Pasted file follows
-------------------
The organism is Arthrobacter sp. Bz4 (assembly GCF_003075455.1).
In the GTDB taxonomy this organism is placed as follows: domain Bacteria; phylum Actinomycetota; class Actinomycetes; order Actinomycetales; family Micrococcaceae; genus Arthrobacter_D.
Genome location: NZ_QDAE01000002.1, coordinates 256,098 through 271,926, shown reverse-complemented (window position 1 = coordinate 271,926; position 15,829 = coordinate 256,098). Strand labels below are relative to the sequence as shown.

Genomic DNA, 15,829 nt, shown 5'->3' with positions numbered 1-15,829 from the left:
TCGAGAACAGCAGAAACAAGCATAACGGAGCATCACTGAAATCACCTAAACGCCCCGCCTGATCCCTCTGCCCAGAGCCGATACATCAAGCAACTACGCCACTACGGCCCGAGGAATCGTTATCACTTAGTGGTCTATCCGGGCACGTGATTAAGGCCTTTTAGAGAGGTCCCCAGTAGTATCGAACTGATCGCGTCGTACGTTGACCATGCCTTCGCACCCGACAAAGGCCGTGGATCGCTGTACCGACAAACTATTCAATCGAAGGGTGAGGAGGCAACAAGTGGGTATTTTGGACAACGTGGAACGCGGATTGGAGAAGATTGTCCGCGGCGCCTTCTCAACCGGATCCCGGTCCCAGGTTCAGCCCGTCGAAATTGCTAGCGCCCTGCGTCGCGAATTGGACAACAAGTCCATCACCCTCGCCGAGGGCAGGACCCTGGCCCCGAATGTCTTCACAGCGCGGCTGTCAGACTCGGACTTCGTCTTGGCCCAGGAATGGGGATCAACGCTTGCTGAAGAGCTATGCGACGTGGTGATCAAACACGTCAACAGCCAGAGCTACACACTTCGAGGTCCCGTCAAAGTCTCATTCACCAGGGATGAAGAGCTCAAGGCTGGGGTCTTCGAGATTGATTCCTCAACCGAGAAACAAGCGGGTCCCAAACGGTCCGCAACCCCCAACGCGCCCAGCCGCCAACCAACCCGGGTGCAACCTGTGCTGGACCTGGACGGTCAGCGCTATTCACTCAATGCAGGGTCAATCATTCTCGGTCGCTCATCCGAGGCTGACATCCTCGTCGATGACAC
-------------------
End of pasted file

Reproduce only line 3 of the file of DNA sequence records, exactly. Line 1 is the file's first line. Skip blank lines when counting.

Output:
Genome location: NZ_QDAE01000002.1, coordinates 256,098 through 271,926, shown reverse-complemented (window position 1 = coordinate 271,926; position 15,829 = coordinate 256,098). Strand labels below are relative to the sequence as shown.